Prescription drugs are given to patients to help them with a medical condition and improve their health. However, when doctors prescribe medications for mental health conditions or pain people tend to abuse these drugs. These types of medications are highly addictive and can cause unpleasant withdrawal symptoms when it comes time to stop.

Drug addiction does not discriminate, and people of all ages abuse prescription medications. They take these pills to feel good, experiment or to be accepted by others. Since physicians are prescribing these medications, patients believe they are safer than street drugs and legal. That is not true because people are overdosing and abusing these drugs every day. Here is some information about how doctors are contributing to increased admissions in prescription drug rehab centers.

What is prescription drug addiction?

When someone takes prescription drugs without following the physician’s instructions, that is called prescription drug abuse. If you have ever taken a higher dosage than prescribed or used your medication for another reason, you are abusing your medication. Crushing, snorting or injecting your medication is also considered prescription drug abuse.

Unfortunately, many doctors give strong pain relievers, tranquilizers and sedatives to people because they suffer from mental or medical conditions. Patients suffering from ADHD, anxiety, sleep disorders and depression need medications to help with their symptoms. But instead of using the drugs as prescribed patients are abusing them.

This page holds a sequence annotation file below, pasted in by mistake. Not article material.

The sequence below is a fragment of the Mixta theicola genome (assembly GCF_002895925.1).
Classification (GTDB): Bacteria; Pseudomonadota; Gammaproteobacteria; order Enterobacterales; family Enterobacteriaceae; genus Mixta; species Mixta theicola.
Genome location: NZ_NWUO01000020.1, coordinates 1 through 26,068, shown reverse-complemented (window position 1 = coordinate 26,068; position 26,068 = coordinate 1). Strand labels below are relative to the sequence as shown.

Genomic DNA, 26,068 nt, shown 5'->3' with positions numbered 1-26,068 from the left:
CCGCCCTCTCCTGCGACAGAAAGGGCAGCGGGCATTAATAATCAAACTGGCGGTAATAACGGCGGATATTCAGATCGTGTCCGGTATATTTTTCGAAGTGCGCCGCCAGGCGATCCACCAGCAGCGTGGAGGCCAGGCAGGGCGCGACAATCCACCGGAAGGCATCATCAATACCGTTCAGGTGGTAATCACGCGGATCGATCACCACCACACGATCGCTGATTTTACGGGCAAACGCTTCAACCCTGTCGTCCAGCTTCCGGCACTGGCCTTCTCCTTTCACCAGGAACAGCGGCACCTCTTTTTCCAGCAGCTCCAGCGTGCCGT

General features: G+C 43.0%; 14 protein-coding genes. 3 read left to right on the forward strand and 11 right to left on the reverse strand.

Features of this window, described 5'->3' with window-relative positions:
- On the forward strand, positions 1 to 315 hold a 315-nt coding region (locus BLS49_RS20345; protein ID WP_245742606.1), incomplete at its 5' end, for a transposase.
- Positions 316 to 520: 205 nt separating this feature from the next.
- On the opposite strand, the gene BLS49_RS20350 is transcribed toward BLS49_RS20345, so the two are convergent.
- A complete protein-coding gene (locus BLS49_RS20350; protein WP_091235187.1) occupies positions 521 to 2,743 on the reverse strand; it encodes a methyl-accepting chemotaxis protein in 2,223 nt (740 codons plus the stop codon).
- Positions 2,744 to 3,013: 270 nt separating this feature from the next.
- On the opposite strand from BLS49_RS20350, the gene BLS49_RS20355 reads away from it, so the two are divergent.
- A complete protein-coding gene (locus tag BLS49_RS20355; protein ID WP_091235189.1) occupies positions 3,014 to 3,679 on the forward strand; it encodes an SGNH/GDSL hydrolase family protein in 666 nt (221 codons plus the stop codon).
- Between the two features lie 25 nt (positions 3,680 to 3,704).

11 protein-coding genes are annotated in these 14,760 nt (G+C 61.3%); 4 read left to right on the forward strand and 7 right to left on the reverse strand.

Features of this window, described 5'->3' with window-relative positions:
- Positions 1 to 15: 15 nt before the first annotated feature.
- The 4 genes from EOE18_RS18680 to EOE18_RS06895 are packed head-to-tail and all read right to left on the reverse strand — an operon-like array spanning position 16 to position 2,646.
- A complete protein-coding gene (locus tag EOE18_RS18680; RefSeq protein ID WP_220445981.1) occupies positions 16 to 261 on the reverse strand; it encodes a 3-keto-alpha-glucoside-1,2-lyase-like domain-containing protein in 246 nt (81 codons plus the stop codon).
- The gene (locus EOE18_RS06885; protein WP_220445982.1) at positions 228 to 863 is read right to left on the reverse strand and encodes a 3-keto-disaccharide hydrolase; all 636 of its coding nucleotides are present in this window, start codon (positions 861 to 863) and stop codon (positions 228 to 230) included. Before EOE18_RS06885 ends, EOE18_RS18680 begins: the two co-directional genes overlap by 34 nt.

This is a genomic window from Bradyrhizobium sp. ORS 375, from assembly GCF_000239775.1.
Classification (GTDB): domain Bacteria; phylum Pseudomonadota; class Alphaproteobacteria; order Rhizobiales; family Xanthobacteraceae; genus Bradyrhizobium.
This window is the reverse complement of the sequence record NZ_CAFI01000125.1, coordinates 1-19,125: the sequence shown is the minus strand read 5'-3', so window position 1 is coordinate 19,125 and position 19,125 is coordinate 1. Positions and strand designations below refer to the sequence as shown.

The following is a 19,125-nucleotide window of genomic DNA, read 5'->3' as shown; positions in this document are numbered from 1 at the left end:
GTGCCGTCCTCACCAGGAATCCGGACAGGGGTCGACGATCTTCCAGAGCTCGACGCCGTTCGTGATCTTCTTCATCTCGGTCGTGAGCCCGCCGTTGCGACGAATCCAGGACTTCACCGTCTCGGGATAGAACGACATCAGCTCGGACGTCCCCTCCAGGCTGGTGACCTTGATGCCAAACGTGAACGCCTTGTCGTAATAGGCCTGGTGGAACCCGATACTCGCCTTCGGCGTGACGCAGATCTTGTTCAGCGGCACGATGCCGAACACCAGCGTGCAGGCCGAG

How to identify prescription drug addiction?

Since drugs stimulate the reward system in the brain, it is easy to become addicted. The introduction to drugs, even when prescribed by a doctor, can change the brains chemistry. This change can release the neurotransmitters in the brain that cause drug addiction.

When drugs are taken, they produce an intense euphoria that teaches the brain to seek them out regardless of the consequences. These are some of the signs of prescription drug addiction:

When drugs are taken they produce an intense euphoria that teaches the brain to seek them out regardless of the consequences. These are some of the signs of prescription drug addiction:

• You keep taking the drug longer than prescribed and make excuses to get it.
• Your tolerance is built up for the drug causing you to need more to get high.
• When you stop taking the medication, you become physically ill.
• You become obsessed with the drug and disregard your friends and family.
• When you take prescription drugs, you drink alcohol and other drugs.

The most common abused prescription drugs

Even though prescription drugs are given to patients by physicians, they one of the leading causes of drug abuse. They are abused more than cocaine, heroin and methamphetamine. More than 46 people die daily from prescription opioid overdoses. Here is a list of the most commonly abused prescription drugs:

Pain relievers

Oxycodone, methadone and hydrocodone are opioid drugs that inhibit the brain’s capacity to process pain. They target the brain stem and affect your body’s ability to control breathing, sleeping and heart rate. These drugs are highly addictive and cause severe withdrawal symptoms when the user stops taking them.

Stimulants